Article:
(Below is a slightly modified adaptation of a sermon I preached for All Saints Sunday, 2012, based on the Gospel of John, chapter 11, verses 32-44, or “The Raising of Lazarus.”):
Friends, there are at least two themes to this familiar Gospel story: resurrection and friendship. How appropriate for All Saints Sunday, when we celebrate our eternal friendship, united in the joy of resurrection in God’s holy reign! I want to suggest that friendship and resurrection are deeply connected. It is not merely that we will all be friends in heaven. In a very real sense, friendship is resurrection.
Saint Paul says that to be in Christ is to be a new creation. And to be in Christ is to be in friendship, in free and voluntary love, with him. And if we are in friendship with Christ we are also united in the body of Christ as friends.
I once found it strange that Jesus wept moments before raising Lazarus from the dead. After all, he knew that joy was about to conquer sorrow. Why, then, did he weep?
Yet the more I meditate on Jesus, the more I see that he could not have done otherwise. He wept because he was human. He wept because he was God. And he wept because Lazarus was his friend.
To be human is to feel the urgency of human need, even when you have faith that, in the end, all will be well. It is to weep with others, to shoulder their pain so that the weight of sorrow does not crush them.
As God in flesh, Jesus understood the suffering of Lazarus and his sisters more deeply than they themselves ever could. He mourned the pain that Lazarus endured in his final hours. He felt the anxiety of Mary and Martha, missing their brother and facing the double oppression of occupation and sexism. Impoverished women, living without a man under an occupying power, could hardly make a life for themselves and were often left behind by their society.
And Jesus mourned the violence that permeates human nature and creates such unjust systems, which burden people of all times and places.
But beyond all of that, Jesus had lost a personal friend. He had lost someone with whom he had shared laughter and stories and tears. Grief was the only possible response.
We tend to think Jesus wept before he raised Lazarus from the dead. But what if tears were part of the resurrection process itself?
It wasn’t just Jesus’ power that raised Lazarus. It was Jesus’ love. Love is the power, love is the whole being, of Jesus, indeed the whole being of God revealed in Jesus. And love is vulnerability. It is sharing another’s pain. It is weeping.
If Lazarus could not have been healed without Jesus’ love, does that mean that he could not have been healed without his tears? I think so. And I believe the tears are the birth-pangs of the same suffering love that would be fully borne on the cross.
We know that God is Love, and Love is the power that gives us eternal life. But love can seem abstract and fuzzy. We can say we love humanity and truly wish to help all people. But an awareness of the suffering of the world rarely makes us weep, unless we see that suffering manifested in a friend.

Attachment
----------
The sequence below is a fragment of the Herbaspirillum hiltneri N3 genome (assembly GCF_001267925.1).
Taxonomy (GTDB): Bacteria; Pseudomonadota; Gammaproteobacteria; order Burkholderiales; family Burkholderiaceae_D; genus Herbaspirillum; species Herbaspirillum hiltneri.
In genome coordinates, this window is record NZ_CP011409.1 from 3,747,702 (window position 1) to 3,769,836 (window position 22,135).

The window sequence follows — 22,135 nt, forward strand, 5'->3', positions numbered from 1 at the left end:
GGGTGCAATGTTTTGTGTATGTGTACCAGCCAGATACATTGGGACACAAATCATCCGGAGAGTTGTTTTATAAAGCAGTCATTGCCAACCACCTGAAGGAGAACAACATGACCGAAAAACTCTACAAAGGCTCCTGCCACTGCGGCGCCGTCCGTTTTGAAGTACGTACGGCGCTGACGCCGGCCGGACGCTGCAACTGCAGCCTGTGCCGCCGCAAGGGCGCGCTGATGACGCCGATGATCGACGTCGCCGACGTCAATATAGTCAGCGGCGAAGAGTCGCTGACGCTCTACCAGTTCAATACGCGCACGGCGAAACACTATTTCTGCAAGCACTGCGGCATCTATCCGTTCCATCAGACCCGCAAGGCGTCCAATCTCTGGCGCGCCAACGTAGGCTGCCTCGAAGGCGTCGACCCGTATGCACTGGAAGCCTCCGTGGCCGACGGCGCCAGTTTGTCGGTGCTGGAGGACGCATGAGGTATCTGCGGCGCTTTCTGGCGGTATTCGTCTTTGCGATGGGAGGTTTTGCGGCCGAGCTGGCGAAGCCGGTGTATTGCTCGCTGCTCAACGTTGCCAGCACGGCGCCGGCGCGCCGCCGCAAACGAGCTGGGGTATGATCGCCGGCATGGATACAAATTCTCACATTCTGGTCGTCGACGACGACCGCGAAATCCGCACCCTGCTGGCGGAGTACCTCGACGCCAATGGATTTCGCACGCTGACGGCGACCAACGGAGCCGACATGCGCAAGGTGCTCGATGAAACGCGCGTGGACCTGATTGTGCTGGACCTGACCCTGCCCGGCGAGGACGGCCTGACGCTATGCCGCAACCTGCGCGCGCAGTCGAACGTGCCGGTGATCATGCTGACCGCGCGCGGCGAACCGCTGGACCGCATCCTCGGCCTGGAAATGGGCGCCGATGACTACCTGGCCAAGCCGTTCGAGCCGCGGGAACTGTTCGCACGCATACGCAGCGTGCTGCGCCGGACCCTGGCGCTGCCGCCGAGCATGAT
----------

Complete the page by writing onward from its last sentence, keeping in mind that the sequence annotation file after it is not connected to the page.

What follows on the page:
God’s love manifested itself for us in the most personal and profound way – in the life of our best friend Jesus, who weeps with us in our darkest hours even as he leads us into the splendor of eternal light and life. We are bound to him at our most vulnerable by mutual tears. What a friend we have in Jesus.
And if our new life in Jesus is this profoundly intimate friendship, then we are bound to each other in friendship as well. I began this article with the word “Friends” because you, dear readers, are my friends. Friends forever. It’s not just a catchy phrase to write in a yearbook; it is our eternal destiny in Christ.
We are united in a love that transcends all bounds, a love not compelled by family bonds or common associations, but freely given and received in grace. This is what it means to be the communion of Saints.
What if, today, we all commit to deepening our relationships with those around us, and journey further into the new life we have received in Christ? This doesn’t mean looking past differences, but exploring them more deeply, with open minds and hearts. It means setting aside judgment and listening with empathy. It means taking a risk, making ourselves vulnerable, as Jesus was when he wept.
We are called by Christ to love all people, regardless of race, language, politics, sexual orientation, or creed. But because we are human, we must wait until we are united in the fullness of God’s kingdom before we can know them all. We cannot offer personal friendship to every single person on earth. But we all know those to whom we can offer it. It is in particular friendships and concrete acts of kindness that we transcend our prejudices and deepen our love for humanity.
We can take the time today to make a new friend, or deepen a relationship with someone we know only by sight or name. The more we open ourselves to others in friendship, the more we will see Christ revealed, and the deeper we will feel ourselves fall into the secure embrace of God’s love.
In the name of God who models the perfect friendship in Triune Harmony and unites us in eternal friendship as the Communion of Saints, Amen.